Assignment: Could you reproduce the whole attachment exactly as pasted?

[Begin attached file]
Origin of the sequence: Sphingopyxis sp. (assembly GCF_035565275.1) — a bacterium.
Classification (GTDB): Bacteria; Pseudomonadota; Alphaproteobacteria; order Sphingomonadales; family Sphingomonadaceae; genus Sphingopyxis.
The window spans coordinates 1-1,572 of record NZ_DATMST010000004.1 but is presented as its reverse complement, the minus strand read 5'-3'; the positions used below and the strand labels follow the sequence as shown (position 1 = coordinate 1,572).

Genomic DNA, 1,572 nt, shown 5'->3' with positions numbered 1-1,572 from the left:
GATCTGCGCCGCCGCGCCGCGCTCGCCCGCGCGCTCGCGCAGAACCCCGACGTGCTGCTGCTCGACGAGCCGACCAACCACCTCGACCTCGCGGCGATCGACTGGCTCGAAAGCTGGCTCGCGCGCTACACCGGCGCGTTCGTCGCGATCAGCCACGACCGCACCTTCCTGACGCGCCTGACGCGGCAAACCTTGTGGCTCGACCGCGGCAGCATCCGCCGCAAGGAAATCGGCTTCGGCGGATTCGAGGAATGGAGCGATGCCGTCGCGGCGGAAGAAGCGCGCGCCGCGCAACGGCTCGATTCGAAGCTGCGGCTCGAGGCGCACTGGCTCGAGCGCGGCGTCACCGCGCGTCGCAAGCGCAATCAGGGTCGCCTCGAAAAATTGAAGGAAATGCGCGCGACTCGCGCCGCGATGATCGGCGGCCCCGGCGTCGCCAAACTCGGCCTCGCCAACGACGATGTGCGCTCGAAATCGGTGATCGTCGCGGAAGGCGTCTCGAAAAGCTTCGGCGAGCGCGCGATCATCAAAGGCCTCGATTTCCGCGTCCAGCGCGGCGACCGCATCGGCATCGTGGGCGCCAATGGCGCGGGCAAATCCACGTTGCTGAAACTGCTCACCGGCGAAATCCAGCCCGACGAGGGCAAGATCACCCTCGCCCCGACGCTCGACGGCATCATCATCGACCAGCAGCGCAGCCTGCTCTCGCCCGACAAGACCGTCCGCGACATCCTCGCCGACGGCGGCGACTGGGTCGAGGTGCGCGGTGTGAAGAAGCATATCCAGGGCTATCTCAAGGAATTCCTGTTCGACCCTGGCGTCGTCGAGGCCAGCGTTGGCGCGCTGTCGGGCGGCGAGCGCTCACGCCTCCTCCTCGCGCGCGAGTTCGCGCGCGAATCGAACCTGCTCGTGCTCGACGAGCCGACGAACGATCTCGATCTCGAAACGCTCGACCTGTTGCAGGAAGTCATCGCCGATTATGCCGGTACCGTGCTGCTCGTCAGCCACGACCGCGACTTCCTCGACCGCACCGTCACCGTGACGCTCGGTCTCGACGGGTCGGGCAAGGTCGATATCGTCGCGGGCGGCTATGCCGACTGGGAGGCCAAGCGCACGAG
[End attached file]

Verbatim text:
Origin of the sequence: Sphingopyxis sp. (assembly GCF_035565275.1) — a bacterium.
Classification (GTDB): Bacteria; Pseudomonadota; Alphaproteobacteria; order Sphingomonadales; family Sphingomonadaceae; genus Sphingopyxis.
The window spans coordinates 1-1,572 of record NZ_DATMST010000004.1 but is presented as its reverse complement, the minus strand read 5'-3'; the positions used below and the strand labels follow the sequence as shown (position 1 = coordinate 1,572).

Genomic DNA, 1,572 nt, shown 5'->3' with positions numbered 1-1,572 from the left:
GATCTGCGCCGCCGCGCCGCGCTCGCCCGCGCGCTCGCGCAGAACCCCGACGTGCTGCTGCTCGACGAGCCGACCAACCACCTCGACCTCGCGGCGATCGACTGGCTCGAAAGCTGGCTCGCGCGCTACACCGGCGCGTTCGTCGCGATCAGCCACGACCGCACCTTCCTGACGCGCCTGACGCGGCAAACCTTGTGGCTCGACCGCGGCAGCATCCGCCGCAAGGAAATCGGCTTCGGCGGATTCGAGGAATGGAGCGATGCCGTCGCGGCGGAAGAAGCGCGCGCCGCGCAACGGCTCGATTCGAAGCTGCGGCTCGAGGCGCACTGGCTCGAGCGCGGCGTCACCGCGCGTCGCAAGCGCAATCAGGGTCGCCTCGAAAAATTGAAGGAAATGCGCGCGACTCGCGCCGCGATGATCGGCGGCCCCGGCGTCGCCAAACTCGGCCTCGCCAACGACGATGTGCGCTCGAAATCGGTGATCGTCGCGGAAGGCGTCTCGAAAAGCTTCGGCGAGCGCGCGATCATCAAAGGCCTCGATTTCCGCGTCCAGCGCGGCGACCGCATCGGCATCGTGGGCGCCAATGGCGCGGGCAAATCCACGTTGCTGAAACTGCTCACCGGCGAAATCCAGCCCGACGAGGGCAAGATCACCCTCGCCCCGACGCTCGACGGCATCATCATCGACCAGCAGCGCAGCCTGCTCTCGCCCGACAAGACCGTCCGCGACATCCTCGCCGACGGCGGCGACTGGGTCGAGGTGCGCGGTGTGAAGAAGCATATCCAGGGCTATCTCAAGGAATTCCTGTTCGACCCTGGCGTCGTCGAGGCCAGCGTTGGCGCGCTGTCGGGCGGCGAGCGCTCACGCCTCCTCCTCGCGCGCGAGTTCGCGCGCGAATCGAACCTGCTCGTGCTCGACGAGCCGACGAACGATCTCGATCTCGAAACGCTCGACCTGTTGCAGGAAGTCATCGCCGATTATGCCGGTACCGTGCTGCTCGTCAGCCACGACCGCGACTTCCTCGACCGCACCGTCACCGTGACGCTCGGTCTCGACGGGTCGGGCAAGGTCGATATCGTCGCGGGCGGCTATGCCGACTGGGAGGCCAAGCGCACGAG